Management Accounting Systems Change and Departmental Performance: The Influence of Managerial Information and Task Uncertainty
Despite the proliferation of new management accounting techniques amidst pressures of organizational and global change, the issue of changes in firm-wide management accounting and control systems (MACSs) has largely been ignored in the research literature. This study explores the indirect effect of MACSs change on departmental performance for a cross-sectional sample of 232 medium-sized Singaporean firms. It is hypothesized that MACSs change affects performance but not directly. Instead, this relationship is mediated by managerial-relevant information (MRI) that is impacted by MACSs change, which, in turn, enhances performance. Task uncertainty is expected to moderate the intervening linkages; specifically, the latter are anticipated to strengthen under conditions of more task variability and task difficulty and, thus, augment the indirect effect of MACSs change on performance. The results offer support for the positive indirect effect of improving departmental performance from more MRI, triggered by MACSs change. Although not large, the indirect effect is strengthened when task variability and task difficulty are high. Overall, the findings are consistent with the stated purposes of management accounting that are embedded in normative definitions, and which are relied upon to motivate the framework for analysis.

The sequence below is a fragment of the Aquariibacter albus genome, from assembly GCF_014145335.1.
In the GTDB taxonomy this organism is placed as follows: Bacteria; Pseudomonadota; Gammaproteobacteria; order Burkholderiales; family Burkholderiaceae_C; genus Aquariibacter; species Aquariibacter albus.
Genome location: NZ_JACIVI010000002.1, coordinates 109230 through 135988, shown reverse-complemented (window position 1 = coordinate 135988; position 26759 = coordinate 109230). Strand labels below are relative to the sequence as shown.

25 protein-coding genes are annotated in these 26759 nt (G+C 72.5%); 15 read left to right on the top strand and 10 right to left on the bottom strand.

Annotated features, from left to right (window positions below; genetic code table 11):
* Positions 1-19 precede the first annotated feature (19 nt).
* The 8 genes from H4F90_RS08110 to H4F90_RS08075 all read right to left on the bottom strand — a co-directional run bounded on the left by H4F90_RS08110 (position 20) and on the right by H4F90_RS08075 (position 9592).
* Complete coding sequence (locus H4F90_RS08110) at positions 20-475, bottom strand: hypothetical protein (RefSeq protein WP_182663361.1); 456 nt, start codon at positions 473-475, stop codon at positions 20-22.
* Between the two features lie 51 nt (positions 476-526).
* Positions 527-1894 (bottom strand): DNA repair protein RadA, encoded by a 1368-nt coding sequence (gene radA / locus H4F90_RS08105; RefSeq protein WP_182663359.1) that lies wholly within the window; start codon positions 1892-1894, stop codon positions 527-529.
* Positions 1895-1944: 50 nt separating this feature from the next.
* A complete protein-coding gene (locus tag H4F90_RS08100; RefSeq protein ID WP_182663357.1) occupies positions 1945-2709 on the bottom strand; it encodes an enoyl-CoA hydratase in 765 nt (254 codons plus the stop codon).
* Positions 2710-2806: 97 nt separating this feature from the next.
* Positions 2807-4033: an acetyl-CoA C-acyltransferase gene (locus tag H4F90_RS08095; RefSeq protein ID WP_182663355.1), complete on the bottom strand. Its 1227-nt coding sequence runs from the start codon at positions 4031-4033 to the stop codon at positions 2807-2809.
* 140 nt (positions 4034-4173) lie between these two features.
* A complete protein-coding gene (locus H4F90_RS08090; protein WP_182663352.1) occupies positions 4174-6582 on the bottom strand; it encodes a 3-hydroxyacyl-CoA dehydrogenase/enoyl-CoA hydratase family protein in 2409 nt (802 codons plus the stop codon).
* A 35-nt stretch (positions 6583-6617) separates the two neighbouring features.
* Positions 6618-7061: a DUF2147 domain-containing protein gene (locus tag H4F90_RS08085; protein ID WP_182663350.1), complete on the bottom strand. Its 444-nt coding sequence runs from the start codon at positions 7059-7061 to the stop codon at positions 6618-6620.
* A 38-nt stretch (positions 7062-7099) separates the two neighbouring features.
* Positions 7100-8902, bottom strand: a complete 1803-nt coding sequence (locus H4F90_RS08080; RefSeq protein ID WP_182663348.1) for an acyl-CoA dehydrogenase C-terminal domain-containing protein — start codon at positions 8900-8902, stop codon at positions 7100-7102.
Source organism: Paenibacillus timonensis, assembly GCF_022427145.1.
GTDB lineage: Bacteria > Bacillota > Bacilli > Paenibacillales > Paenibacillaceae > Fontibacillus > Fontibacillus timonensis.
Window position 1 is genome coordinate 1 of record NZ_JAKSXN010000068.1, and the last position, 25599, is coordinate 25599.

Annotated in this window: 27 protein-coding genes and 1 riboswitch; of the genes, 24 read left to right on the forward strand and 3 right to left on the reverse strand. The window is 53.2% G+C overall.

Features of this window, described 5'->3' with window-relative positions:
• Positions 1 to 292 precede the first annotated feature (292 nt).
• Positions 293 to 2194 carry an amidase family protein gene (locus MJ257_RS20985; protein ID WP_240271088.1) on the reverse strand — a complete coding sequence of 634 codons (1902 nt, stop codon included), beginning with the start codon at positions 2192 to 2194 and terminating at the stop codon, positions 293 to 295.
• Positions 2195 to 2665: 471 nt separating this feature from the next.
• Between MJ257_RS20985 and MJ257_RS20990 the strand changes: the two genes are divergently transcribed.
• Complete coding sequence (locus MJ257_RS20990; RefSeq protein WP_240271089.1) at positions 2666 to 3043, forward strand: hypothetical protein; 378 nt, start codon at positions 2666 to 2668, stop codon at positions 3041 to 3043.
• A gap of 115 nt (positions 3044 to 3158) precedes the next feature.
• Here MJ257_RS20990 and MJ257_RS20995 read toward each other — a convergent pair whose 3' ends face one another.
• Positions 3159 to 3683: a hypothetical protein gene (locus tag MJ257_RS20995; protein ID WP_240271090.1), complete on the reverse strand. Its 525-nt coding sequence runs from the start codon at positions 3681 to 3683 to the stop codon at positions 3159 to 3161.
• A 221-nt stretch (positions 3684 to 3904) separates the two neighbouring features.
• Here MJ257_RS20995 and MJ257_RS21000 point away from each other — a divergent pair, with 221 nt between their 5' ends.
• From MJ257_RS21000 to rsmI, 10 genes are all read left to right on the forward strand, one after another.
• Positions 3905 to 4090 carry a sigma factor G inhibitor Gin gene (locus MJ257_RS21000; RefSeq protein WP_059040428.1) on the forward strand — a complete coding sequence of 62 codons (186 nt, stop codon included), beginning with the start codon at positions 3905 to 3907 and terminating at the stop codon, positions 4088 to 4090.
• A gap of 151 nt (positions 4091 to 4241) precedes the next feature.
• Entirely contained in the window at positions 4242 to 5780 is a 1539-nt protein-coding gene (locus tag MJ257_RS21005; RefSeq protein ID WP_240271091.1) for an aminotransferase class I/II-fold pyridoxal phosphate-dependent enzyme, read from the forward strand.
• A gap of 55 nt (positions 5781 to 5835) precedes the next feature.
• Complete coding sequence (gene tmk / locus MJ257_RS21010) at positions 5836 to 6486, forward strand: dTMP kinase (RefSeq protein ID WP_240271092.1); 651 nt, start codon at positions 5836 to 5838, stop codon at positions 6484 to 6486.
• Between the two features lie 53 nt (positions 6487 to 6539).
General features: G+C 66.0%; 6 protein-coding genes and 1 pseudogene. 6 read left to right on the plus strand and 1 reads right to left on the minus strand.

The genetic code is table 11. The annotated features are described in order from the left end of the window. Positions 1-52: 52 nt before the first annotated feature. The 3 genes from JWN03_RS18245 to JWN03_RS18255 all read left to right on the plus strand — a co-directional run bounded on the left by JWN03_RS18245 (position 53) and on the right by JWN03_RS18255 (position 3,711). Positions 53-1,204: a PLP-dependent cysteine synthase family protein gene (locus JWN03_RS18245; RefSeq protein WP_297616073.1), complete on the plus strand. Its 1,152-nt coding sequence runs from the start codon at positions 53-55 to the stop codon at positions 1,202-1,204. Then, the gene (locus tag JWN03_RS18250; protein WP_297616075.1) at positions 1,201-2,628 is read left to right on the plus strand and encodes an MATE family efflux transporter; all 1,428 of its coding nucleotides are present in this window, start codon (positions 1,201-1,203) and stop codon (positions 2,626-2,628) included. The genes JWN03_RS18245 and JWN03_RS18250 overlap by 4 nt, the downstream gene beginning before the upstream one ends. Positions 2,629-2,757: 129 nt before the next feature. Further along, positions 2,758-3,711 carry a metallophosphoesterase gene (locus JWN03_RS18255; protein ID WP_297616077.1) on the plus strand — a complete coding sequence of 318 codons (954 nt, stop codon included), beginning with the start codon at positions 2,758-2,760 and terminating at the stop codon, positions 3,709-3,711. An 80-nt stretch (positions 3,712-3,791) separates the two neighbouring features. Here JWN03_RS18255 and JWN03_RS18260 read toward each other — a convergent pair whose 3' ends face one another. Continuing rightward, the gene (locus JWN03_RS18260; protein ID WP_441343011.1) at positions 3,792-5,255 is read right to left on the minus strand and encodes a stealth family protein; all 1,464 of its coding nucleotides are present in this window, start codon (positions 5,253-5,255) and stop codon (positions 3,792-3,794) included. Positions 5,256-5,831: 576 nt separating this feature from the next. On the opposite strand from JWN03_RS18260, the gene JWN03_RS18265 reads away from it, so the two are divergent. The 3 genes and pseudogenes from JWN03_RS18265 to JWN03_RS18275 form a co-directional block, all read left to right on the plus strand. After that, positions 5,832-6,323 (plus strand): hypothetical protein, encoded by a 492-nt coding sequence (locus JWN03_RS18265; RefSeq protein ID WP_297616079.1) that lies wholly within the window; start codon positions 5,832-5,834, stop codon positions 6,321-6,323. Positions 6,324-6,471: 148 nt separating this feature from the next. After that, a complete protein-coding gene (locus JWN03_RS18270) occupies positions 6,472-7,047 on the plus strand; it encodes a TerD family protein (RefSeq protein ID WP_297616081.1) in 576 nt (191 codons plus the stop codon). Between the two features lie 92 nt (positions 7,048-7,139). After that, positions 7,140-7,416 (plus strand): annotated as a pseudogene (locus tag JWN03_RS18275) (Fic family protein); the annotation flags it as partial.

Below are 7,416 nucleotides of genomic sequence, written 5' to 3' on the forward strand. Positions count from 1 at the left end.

Accounting | Management Information Systems
Accounting Information System
Management Accounting Research
Williams, John Joseph and Seaman, Alfred E..
Management Accounting Systems Change and Departmental Performance: The Influence of Managerial Information and Task Uncertainty. (2002). Management Accounting Research. 4, (4), 419-445. Research Collection School Of Accountancy.
Available at: http://ink.library.smu.edu.sg/soa_research/674